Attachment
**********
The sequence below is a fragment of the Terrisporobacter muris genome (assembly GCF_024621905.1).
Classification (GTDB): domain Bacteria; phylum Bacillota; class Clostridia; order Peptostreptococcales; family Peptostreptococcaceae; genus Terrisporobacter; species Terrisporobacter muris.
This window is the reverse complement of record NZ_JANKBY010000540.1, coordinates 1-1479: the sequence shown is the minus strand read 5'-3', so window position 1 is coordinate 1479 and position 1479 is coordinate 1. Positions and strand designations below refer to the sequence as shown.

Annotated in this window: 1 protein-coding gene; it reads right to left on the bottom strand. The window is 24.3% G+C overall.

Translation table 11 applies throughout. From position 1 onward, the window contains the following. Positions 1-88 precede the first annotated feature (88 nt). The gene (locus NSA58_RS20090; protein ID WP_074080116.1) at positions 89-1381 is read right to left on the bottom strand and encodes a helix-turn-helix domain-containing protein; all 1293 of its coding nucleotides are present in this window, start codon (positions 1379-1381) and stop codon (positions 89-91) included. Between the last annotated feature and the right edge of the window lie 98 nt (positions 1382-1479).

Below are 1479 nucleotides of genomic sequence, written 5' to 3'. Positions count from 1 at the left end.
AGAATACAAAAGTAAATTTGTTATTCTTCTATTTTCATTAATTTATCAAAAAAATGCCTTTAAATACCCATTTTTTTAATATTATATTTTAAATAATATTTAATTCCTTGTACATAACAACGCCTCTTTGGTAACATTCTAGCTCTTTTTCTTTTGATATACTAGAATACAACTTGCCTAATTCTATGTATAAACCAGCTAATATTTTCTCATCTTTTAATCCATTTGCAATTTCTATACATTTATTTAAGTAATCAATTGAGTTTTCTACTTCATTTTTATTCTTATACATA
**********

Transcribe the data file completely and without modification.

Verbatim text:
The sequence below is a fragment of the Terrisporobacter muris genome (assembly GCF_024621905.1).
Classification (GTDB): domain Bacteria; phylum Bacillota; class Clostridia; order Peptostreptococcales; family Peptostreptococcaceae; genus Terrisporobacter; species Terrisporobacter muris.
This window is the reverse complement of record NZ_JANKBY010000540.1, coordinates 1-1479: the sequence shown is the minus strand read 5'-3', so window position 1 is coordinate 1479 and position 1479 is coordinate 1. Positions and strand designations below refer to the sequence as shown.

Annotated in this window: 1 protein-coding gene; it reads right to left on the bottom strand. The window is 24.3% G+C overall.

Translation table 11 applies throughout. From position 1 onward, the window contains the following. Positions 1-88 precede the first annotated feature (88 nt). The gene (locus NSA58_RS20090; protein ID WP_074080116.1) at positions 89-1381 is read right to left on the bottom strand and encodes a helix-turn-helix domain-containing protein; all 1293 of its coding nucleotides are present in this window, start codon (positions 1379-1381) and stop codon (positions 89-91) included. Between the last annotated feature and the right edge of the window lie 98 nt (positions 1382-1479).

Below are 1479 nucleotides of genomic sequence, written 5' to 3'. Positions count from 1 at the left end.
AGAATACAAAAGTAAATTTGTTATTCTTCTATTTTCATTAATTTATCAAAAAAATGCCTTTAAATACCCATTTTTTTAATATTATATTTTAAATAATATTTAATTCCTTGTACATAACAACGCCTCTTTGGTAACATTCTAGCTCTTTTTCTTTTGATATACTAGAATACAACTTGCCTAATTCTATGTATAAACCAGCTAATATTTTCTCATCTTTTAATCCATTTGCAATTTCTATACATTTATTTAAGTAATCAATTGAGTTTTCTACTTCATTTTTATTCTTATACATA